Funny thing about we humans, there are so many of us that we tend to retrace our steps as a species, over and over again. If you're paying close attention, just about the time you think you've found someplace no one has been, you spot some ancient initials carved into a rock face.
Or maybe a magazine from 1979.
Lately I've been pondering the Sherlock Holmes multiverse. The alternate realities for Sherlock Holmes which authors were creating long before their amateur counterparts coined categorized fanfic as "AU." The many alternate John Watsons that Conan Doyle accidentally channelled in the multiverse records we call "the original Canon." There's a panel on one part of that coming up at 221B Con, and another talk that I'm hoping to convince another venue to go for. And I was pretty sure I had something new to say.
A bit of closet cleaning however, and viola!
Omniverse magazine, issue two, "The Journal of Fictional Reality," turns up in a box of Sherlockian magazines. From the cover article on Doctor Doom, one might imagine the magazine likes to focus on comic book realities most, and one would be right, at least in this issue. But on page 38 comes an article drawn mostly from a non-comic sources, "The Case of the Divergent Detective," by Meloney M. Crawford.
The article, for non-Sherlockian audiences, begins with an intro the the basics of Holmes lore, telling of Sherlockian scholars and their vexations with tying Holmes and Watson to our reality. It also mentions that wave of 1970s "undiscovered" or "unpublished" Watsonian manuscripts. After running through all the Sherlockian basics, Moriarty, Mycroft, wounds, wives, etc., it starts addressing the post-Canon Holmeses with The Exploits of Sherlock Holmes by John Dickson Carr and Adrian Conan Doyle. It finishes its consideration of that collection with "we must not conclude that the Exploits collection describes the same Holmes as does the Canon.
Richard L. Boyer's The Giant Rat of Sumatra is considered, along with Manly W. Wellman and Wade Wellman's Sherlock Holmes and the War of the Worlds, the latter of which is definitely an alternate universe, according to Meloney Crawford. Sherlock's romancing of Martha Hudson and Watson's character of "a prodding, prudish fool," both place it firmly in that category.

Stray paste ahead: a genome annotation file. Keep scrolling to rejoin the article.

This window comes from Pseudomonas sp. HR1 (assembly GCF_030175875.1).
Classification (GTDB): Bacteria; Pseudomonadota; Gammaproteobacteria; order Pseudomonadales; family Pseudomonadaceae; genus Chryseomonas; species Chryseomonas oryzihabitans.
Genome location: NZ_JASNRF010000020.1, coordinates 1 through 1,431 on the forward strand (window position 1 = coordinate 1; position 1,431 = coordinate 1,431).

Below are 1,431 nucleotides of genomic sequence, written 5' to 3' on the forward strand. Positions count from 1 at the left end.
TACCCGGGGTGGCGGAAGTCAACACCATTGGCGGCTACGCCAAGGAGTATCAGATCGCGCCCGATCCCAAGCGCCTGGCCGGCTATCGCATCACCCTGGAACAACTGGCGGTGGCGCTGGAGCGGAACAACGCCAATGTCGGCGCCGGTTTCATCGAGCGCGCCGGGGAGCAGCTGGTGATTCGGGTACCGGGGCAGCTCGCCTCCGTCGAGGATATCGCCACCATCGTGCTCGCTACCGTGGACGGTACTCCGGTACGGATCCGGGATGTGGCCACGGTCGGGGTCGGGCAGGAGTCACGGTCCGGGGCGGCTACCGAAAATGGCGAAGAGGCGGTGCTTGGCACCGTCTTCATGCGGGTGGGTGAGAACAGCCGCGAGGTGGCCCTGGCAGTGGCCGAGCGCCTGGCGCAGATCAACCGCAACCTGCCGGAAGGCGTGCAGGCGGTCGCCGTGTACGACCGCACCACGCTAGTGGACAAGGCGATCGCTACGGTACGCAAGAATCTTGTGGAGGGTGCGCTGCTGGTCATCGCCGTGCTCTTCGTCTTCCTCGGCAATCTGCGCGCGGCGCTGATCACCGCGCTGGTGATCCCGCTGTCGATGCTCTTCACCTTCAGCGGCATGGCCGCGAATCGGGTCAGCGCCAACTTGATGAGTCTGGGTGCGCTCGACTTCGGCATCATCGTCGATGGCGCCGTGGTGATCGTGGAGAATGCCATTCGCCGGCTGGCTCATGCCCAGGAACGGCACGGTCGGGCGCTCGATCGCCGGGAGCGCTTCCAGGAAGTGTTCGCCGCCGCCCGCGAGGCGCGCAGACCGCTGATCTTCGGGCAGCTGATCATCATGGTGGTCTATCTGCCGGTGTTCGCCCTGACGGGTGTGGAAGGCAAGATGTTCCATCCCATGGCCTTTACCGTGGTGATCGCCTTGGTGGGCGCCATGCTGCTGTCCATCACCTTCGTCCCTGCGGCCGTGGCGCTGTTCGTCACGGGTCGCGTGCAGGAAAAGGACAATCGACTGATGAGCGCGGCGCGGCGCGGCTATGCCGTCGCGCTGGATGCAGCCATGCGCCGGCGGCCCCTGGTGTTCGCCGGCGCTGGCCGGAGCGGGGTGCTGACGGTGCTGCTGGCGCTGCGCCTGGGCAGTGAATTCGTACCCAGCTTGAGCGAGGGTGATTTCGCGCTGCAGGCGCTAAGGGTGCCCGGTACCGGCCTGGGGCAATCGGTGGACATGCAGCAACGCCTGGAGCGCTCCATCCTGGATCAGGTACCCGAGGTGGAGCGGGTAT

Phlip Jose Farmer's The Adventure of the Peerless Peer gets a similar roasting: "It is fair to say that Watson did not indulge in profanity; nor was Holmes prone to violent airsickness and terror, or to prancing about naked smeared with mud." Baring-Gould's work is seen as intriguing, and Nicholas Meyer's work is seen as another alternate Holmes. Comic book appearances by Holmes in the Marvel and DC universes are considered at the last, and the piece ends with the words:
"As we have seen, there are many possible turns in the Holmesian tradition. We have opened just a few doors in a maze of alternate paths purporting to be but one. We may be assured, however, that Holmes and Watson remain immortal . . . not only in our memories, but in the incalculable mirror-images in the labyrinth."
So in 1979, Meloney M. Crawford was already proposing exactly what we're going to be discussing in the "Sherlock Holmes AUs before they were AUs" panel in two short weeks in 2019. A full forty years later, and what a forty years it has been! If, by some strange quirk of fate, Meloney turns out to be a 221B Con attendee, I hope we can convince her to join us, but I suspect that possibility is slim to none.
Still, I am glad to be headed to discuss the topic knowing we had such a pioneer far ahead of us. I hope we'll do her proud.